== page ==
His own hospital is working to combat this by trialing an electronic discharge package through PharmOutcomes. The package contains essential notes on discharge as well as any changes to medications or possible side-effects that can go straight to a patient’s GP and local pharmacist.
“Traditionally, this has always been a weak point in the relationship between hospital and community pharmacy,” he says, “but technology is negating the usual problem of time and workload, and giving care providers the opportunity to receive essential patient updates. Through extending the role of PharmOutcomes, we are hoping to increase the level of patient tracking to include admissions as well.”
Technology now gives community pharmacy the opportunity to considerably enhance the level of medicines advice depending on the care setting of the patient, says Taylor.
There is already good evidence to show that this type of improved communication does have an effect on reducing hospital readmissions, he says. “Making community pharmacists part of this conversation would only enhance this. In the scheme of things, this doesn’t just benefit a patient but the system as well, generating some much-needed cost savings. That must be good news for everyone.”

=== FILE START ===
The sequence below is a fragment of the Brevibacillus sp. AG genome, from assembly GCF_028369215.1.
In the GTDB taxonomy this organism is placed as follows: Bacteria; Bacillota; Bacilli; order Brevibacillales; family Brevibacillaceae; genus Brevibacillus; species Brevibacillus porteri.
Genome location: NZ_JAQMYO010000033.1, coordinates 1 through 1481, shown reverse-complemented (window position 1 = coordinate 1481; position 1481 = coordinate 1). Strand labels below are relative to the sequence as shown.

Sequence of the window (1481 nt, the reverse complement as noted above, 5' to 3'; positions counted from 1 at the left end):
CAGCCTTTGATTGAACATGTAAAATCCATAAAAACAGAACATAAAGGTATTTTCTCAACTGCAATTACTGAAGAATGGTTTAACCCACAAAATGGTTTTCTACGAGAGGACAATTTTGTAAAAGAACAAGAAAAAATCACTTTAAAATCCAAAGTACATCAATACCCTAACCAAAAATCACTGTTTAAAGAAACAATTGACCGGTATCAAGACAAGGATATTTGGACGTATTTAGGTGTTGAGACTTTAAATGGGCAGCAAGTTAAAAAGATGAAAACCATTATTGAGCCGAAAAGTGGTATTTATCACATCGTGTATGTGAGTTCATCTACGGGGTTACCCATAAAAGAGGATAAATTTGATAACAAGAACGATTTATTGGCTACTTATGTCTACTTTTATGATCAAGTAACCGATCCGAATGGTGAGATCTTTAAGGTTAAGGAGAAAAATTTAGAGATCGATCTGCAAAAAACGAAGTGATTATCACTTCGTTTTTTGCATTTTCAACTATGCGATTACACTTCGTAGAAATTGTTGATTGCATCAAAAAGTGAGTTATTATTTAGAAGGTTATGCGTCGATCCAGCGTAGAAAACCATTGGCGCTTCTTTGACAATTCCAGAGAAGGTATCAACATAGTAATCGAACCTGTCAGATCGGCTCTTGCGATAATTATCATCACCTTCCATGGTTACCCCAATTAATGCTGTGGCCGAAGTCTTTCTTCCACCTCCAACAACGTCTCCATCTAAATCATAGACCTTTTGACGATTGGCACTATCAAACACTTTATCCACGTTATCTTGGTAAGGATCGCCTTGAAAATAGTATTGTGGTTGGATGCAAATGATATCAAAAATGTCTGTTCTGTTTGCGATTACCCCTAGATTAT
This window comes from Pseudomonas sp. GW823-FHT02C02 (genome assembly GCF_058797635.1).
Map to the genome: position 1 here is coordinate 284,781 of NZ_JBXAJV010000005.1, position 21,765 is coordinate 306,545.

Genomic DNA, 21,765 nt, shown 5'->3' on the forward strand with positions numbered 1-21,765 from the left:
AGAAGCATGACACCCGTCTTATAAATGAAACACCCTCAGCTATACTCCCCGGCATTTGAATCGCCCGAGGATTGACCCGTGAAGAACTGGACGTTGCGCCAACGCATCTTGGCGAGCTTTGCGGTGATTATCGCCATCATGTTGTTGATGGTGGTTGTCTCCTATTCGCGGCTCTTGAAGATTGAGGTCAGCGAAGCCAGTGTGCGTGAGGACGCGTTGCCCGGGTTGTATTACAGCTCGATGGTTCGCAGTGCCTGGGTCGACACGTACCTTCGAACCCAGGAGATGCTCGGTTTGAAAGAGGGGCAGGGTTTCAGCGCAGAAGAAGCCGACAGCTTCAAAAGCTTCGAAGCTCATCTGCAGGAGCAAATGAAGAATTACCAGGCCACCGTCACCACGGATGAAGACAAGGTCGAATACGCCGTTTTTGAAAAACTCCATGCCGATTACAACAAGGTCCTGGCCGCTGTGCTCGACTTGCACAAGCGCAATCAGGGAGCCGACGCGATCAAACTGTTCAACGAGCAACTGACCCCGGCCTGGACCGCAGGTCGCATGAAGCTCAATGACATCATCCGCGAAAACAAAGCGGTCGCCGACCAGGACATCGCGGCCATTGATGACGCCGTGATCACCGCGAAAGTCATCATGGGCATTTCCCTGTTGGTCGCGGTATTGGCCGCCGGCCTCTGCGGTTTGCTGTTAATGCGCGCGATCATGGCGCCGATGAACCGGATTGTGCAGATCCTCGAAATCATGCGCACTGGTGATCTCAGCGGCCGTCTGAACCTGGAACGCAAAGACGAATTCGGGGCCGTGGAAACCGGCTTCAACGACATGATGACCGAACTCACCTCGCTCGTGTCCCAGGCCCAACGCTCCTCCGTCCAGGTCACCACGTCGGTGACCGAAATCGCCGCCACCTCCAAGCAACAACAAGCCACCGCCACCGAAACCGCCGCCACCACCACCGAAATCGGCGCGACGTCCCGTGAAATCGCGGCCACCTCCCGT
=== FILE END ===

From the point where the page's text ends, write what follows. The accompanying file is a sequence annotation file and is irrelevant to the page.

Depression affects one in five people5 and is especially common in older age groups. Symptoms include:
In cases where depression is suspected, customers who have experienced some of the symptoms of depression on most days for two to four weeks should be advised to visit their GP.
Improving community ties has been shown to boost mental wellbeing in older age groups and pharmacy can help promote such services by displaying posters and offering leaflets. Key initiatives include Call in Time, No One Should Have No One at Christmas from Age UK, the University of the Third Age and the Men’s Sheds Association – as well as numerous, more targeted, local and national health groups.